Intercepting webhooks in a library. Put a plug in the Endpoint or a `use` macro in the Router?

So I’m writing a lib to wrap an API. The external API implements webhooks, which I want my lib to intercept and handle. Would it make more sense to put a plug in the projects endpoint, or a macro that creates a route in the router?



plug MyLib.Webhooks, url: "/webhooks", handler: fn event -> IO.puts(event) end


use MyLib.Webhooks, url: "/webhooks", handler: fn event -> IO.puts(event) end

In the plug version I would match the route (what’s the best way to do this?), and then call the handler, then halt the conn

In the use version I would write a macro that creates a route based on the given webhook url.

Which one of these is better practice? Why?

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I’d write a single plug that users put in their routers or anywhere else themselves. So I’d go with the first approach.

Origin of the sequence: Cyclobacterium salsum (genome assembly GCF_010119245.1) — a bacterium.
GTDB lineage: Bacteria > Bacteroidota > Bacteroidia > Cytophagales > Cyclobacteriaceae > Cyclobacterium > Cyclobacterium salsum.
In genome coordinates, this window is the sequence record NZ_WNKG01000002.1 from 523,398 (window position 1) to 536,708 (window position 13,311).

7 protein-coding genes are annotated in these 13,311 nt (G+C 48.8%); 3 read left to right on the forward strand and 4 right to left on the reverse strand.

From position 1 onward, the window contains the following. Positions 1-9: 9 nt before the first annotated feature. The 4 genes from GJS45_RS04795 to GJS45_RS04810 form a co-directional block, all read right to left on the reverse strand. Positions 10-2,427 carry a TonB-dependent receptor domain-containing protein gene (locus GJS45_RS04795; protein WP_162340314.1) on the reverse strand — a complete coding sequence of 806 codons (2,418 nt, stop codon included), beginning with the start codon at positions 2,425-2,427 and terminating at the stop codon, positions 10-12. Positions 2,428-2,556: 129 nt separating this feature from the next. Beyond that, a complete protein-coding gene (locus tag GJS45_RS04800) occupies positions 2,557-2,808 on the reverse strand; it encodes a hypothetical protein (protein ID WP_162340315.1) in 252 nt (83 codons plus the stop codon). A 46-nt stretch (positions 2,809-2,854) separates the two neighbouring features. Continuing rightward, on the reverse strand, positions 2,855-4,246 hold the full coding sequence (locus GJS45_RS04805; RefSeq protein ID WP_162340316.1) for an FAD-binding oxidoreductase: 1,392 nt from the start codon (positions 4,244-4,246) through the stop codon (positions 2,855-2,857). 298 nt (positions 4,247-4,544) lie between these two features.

I would also put my vote on a Plug since that gonna be more flexible and less magical.

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If I use a plug, what’s the best way to determine if a incoming plug is one that should be handled or not? I can’t find a function in Phoenix.Router that says if a conn matches a route.

You can probably use conn.path_info and compare it with whatever is passed in opts:

defmodule YourPlug do
  # ...
  def call(conn, opts) do
    url = opts[:url] # "/webhooks" in your example
    case conn.path_info do
      [^url] -> # match
      _unmatched -> # no match

Ideally though, you shouldn’t care about this and leave it to the user, they would use forward macro when appropriate:

defmodule UsersRouter do
  # ...
  forward "/webhook", to: YourPlug

I’d look at :absinthe_plug for inspiration.


Using forward makes a lot more sense than what I was trying to do with the Plug taking a path and matching it against the Conn. Thank you!